How important are book reviews?

As an independent author, I often hear about how important book reviews are. But is this the real make-it-or-break-it item for authors?

Years ago before the Internet, many readers bought their books from brick-and-mortar book stores. They would find a book with an interesting cover, read the back blurb, and if it sounded intriguing, they would buy it. Unless the story was already a best-seller, reviews were probably not even considered but a friend’s recommendation might have been. When deciding between two books, readers are probably far more likely to pick the one recommended by a friend.

But nowadays we have the Internet and a mass of independently published books. Whether right or wrong, some readers have a poor perception of those books. Perhaps they think because they were not traditionally published, they are not as good. Of course, that is not true. There are many reasons people decide to self-publish.

This is where reviews can come in handy. A good, well-written review can do wonders for your sales. But so can word of mouth recommendations. In 2011, Smashwords creator Mark Coker did a survey asking readers to select the biggest deciding factor in choosing a book to read.

Twenty-nine percent of respondents said they selected books based on recommendations from readers on forums, message boards and blogs. This implies that it isn’t so much reviews on a book-buying website but the reviews of peers elsewhere that influence the purchase of a book.

This makes sense as the trustworthiness of online book reviews have been called into question. Some authors pay for top reviews (though paying for a review is not always bad) or the reviews obviously sound like a friend or family member posted them. Sometimes online reviews on places like Amazon are thoroughly unhelpful to other readers as all you get is an “I liked it.” quote.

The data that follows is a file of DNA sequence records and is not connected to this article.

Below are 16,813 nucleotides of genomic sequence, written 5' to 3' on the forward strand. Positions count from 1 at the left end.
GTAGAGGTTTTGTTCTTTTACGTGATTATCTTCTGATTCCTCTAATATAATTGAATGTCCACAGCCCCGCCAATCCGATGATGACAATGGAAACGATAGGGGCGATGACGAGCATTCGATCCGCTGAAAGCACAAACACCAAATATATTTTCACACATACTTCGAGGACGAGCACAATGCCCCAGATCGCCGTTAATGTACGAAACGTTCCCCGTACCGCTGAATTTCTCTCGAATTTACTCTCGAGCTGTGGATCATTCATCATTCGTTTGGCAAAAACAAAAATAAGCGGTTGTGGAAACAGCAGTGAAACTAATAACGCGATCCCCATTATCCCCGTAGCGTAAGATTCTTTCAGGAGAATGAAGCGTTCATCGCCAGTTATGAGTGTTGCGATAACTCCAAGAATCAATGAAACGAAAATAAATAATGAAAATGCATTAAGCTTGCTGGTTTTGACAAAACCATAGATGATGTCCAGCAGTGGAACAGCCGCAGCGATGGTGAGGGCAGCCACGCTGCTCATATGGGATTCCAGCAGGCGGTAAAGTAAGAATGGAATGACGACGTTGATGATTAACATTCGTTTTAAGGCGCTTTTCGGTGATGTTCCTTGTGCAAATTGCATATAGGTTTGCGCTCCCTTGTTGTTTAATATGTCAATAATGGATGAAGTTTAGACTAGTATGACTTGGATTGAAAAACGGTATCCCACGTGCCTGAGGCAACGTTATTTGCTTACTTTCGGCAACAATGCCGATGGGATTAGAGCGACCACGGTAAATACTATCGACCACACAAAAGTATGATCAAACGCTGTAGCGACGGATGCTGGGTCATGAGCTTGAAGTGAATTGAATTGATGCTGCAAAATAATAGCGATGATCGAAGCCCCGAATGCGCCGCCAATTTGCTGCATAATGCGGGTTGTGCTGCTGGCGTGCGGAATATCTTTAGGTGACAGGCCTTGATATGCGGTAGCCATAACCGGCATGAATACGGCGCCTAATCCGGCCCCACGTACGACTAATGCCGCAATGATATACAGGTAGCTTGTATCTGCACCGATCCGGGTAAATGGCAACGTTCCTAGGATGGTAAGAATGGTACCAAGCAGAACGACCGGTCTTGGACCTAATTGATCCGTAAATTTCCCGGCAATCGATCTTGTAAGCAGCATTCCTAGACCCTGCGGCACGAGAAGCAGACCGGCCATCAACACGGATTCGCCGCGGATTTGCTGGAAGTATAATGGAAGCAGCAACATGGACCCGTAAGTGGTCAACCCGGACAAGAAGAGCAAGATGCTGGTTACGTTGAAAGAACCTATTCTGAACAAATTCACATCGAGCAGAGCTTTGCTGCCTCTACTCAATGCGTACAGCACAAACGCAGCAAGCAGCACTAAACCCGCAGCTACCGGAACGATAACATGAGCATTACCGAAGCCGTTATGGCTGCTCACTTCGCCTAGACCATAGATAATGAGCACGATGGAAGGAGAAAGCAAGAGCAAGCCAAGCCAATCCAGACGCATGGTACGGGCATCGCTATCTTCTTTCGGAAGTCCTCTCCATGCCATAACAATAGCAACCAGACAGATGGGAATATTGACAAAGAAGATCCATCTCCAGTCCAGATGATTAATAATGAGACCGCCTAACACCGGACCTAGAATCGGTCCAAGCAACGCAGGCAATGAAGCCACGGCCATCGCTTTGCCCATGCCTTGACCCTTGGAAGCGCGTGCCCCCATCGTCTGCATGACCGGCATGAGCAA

That is the problem with reviews found at online book retailers. They can be written by anyone, including someone who doesn’t read or like your genre or someone who has a beef about something totally unrelated to your book. But when these point-of-sale reviews are detailed and positive, they can reap rewards in the additional sales.

Whether the reviews are on a blog/forum or at the point of sale, these reviews are a form of social proof that readers liked your book. How much other readers value these reviews depends on their trust of that reviewer. Perhaps they will believe a fellow reader on a forum or book-viewing website more than someone on Amazon or Barnes & Noble. It is hard to predict.

And while I believe reviews do matter and help sell books, you need to remember that book reviews are only one small piece of the book marketing puzzle.

Not sure how to get book reviews? I’ll address that next week.


Choices for Authors: Marketing vs. Writing

You can’t write a book and expect it to be an instant best-seller. (Or if you do, you will most likely be disappointed.) It takes time and effort before most authors make consistent sells. And the only way to do that is to market yourself and your books.

How much marketing you need or what marketing strategies work best is so dependent on each individual author that there is no right or wrong answer. There simply is no one-size-fits-all plan for marketing.

The stories about authors who succeeded without any marketing are rare. Most books, even the really good ones, will become lost in the jumble of the millions of other available titles unless something is done to make them stand out, to make them become discoverable to their target audience. Remember that even successful authors like Stephen King and John Grisham do marketing (or pay a marketing firm to do it for them).

Now many new authors ask about marketing and the best advice I can give them is to simply keep writing. By having multiple books, you increase your credence as an author. With each published book, you broaden your appeal and add credibility to your name. There are many readers who scoop up every title an author has written previously if they like your book. I know one author that said it took until her eighth book before she had established enough of a following to really take off and need less marketing.

Of course, the best tip for any author is to write a good book. Good word of mouth is the best advertising.